As you said, this isn’t an origin story, so can you fill us in on a little background here? For example, how is this Jefferson and this Dan different from the versions who existed pre-New 52?
Along with the edict of the New 52, they’re younger. They’ve been around when we start the story, but they haven’t been around for a very long time. This isn’t their fiftieth adventure; this is really early in their partnership. There’s still lots of kinks to work out. Tonally, it’s taking what worked about the characters pre-New 52 and being faithful in the sense of what the original creators established with them, but not be beholden to that — using what works and extrapolating from that, not tying them down to any preexisting continuity or expectations. Basically, the theme of the whole New 52: if you knew these characters before, then you will definitely enjoy this book, but if you didn’t, you will enjoy this book just as much, if not more, because there isn’t ages and ages of backstory for them.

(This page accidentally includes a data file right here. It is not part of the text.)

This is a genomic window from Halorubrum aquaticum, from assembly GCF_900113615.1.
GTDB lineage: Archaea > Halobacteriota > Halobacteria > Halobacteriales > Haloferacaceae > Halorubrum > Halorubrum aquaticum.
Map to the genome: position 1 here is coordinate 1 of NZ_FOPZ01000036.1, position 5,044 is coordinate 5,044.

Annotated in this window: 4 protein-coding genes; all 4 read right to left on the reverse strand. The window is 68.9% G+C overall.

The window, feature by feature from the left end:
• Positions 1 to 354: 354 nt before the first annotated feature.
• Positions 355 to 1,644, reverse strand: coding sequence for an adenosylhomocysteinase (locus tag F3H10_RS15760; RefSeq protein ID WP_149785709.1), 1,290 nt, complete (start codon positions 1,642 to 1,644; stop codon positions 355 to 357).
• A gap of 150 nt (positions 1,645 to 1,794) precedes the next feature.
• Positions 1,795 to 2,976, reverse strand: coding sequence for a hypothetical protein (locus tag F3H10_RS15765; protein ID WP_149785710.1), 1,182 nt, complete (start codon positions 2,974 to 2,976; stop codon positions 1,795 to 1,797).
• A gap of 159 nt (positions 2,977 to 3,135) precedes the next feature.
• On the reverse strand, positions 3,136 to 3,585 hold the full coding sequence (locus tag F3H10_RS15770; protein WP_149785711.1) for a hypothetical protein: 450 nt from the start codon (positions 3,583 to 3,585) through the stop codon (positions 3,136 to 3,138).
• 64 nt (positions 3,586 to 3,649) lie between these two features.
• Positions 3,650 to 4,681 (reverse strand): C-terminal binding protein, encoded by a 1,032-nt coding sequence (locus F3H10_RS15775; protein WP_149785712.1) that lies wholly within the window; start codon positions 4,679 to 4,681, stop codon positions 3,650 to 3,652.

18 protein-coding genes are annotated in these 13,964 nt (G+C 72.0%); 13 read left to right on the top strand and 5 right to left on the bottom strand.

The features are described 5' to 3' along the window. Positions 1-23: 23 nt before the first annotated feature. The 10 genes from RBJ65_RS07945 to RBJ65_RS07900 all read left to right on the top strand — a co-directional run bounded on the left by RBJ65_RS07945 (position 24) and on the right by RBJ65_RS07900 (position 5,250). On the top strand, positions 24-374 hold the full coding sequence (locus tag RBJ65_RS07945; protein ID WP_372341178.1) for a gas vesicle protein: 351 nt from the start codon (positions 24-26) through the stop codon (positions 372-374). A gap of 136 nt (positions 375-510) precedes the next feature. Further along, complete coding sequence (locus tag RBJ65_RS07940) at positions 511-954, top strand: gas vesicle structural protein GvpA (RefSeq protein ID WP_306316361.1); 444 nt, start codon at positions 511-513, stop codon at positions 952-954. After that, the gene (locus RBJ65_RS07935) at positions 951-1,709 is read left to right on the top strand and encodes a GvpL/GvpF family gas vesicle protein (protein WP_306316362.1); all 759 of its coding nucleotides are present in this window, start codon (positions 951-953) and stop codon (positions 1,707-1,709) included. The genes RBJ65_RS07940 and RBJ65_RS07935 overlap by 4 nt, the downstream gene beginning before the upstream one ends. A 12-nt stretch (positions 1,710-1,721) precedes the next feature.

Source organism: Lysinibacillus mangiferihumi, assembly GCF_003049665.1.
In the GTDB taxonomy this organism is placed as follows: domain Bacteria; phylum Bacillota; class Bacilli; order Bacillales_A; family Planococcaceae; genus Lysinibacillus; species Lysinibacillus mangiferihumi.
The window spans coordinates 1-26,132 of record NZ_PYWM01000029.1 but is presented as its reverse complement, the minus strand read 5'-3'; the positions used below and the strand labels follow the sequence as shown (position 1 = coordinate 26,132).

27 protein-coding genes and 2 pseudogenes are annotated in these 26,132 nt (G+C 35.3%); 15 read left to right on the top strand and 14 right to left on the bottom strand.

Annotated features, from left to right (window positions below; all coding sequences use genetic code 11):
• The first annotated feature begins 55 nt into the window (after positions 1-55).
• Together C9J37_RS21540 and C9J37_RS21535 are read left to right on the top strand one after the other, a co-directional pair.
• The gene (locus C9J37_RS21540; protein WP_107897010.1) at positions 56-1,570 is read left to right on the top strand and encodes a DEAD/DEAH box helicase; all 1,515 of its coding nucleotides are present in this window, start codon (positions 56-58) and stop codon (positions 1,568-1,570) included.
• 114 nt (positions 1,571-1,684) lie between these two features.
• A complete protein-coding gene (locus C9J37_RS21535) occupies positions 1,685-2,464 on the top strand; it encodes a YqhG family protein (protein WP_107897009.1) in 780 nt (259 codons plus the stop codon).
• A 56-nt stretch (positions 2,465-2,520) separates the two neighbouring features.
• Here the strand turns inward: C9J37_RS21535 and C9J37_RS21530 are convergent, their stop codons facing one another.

Though was Dan DiDio’s suggestion initially, were you already a fan of either Black Lightning or Blue Devil?
I grew up in Cleveland, and that’s where [Black Lightning co-creator] Tony Isabella is from. When I was a kid, he was the only local comic pro, so as a local Clevelander I followed his work. So I knew of Black Lightning and I was a big fan of “Batman And The Outsiders.”